The Real Boy by Anne Ursu, illustrated by Erin McGuire.
Walden Pond Press Imprint, HarperCollins, New York, 2013.
MG fantasy, 341 pages.
Lexile: 730L .
AR Level: 4.9 (worth 10.0 points) .
Oscar is content to mix up packages, serve the most powerful magician in the Barrow, avoid the cruel apprentice, and ignore the existence of the city of Asteri and the wealthy patrons who come to seek the magic his master makes. His world is orderly and known, his thoughts consumed with plants and trees and cats. Until disaster strikes and upends his life.
“Words did have power. When she said the word Pandava, all the feelings that came from discovering who she really was uncoiled like a spring jumping to life.” p. 33
Aru Shah and the End of Time (Pandava Series #1) by Roshani Chokshi.
Rick Riordan Presents, Disney Hyperion, New York, 2018.
MG fantasy, 356 pages including glossary.
Lexile: 630L .
AR Level: 4.7 (worth 12.0 points) .
Aru didn’t mean to bring about the end of the universe. She was just trying to impress the so-called friends who caught her in a lie. But then it also turns out that she’s been learning all those old folktales from her mom for a reason.
I’m constantly shocked when I go to look up my review for this book and then realize that I’ve never yet reviewed it, although I’ve been referencing it since this May 2018 review. We’ve actually read it several times already too. Clearly it’s past time that I review this novel!
Aru Shah was the story that kicked off the much-anticipated Riordan Presents imprint, so it got a lot of buzz. The first volume was well-received and by this time the third has been announced. Beyond the obvious critical reviews, our family has also highly enjoyed reading Aru’s adventures.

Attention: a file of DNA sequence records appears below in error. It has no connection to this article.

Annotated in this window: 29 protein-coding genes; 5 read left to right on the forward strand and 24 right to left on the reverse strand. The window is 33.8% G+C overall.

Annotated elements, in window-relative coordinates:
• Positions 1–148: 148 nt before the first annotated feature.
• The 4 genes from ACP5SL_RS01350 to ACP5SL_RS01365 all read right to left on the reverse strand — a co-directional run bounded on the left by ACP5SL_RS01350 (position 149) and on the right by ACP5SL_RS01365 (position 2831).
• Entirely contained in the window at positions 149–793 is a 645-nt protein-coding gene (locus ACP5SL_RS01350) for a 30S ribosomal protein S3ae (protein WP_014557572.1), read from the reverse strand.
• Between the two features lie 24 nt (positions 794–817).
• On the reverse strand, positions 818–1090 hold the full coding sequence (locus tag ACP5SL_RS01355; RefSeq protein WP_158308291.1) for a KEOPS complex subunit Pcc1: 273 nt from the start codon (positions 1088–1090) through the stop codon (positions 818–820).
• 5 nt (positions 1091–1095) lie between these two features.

“The air turned foggy, and Ash’s sweat turned to ice. He sank to the ground, his body wracked with pain.” page 164
The Savage Fortress (Ash Mistry #1) by Sarwat Chadda.
Arthur A. Levine, Scholastic, New York, 2012.
MG fantasy, 292 pages.
Lexile: 660L .
AR Level: 4.6 (worth 10.0 points) .
Ash Mistry is the pudgy video-game-loving Indian mythology nerd we never realized we needed to save the world. Spending the summer with his sister visiting his aunt and uncle, he gets caught up in a strange archaeological dig, which leads to even stranger events.
This past year, two debut MG fantasy series drawing from Indian culture have gotten a lot of buzz – Aru Shah in the Rick Riordan imprint, and Scholastic’s Kiranmala Chronicles. But those series are only releasing about one per year, so what’s a fantasy lover to do in the meantime? Binge this already-completed trilogy, of course!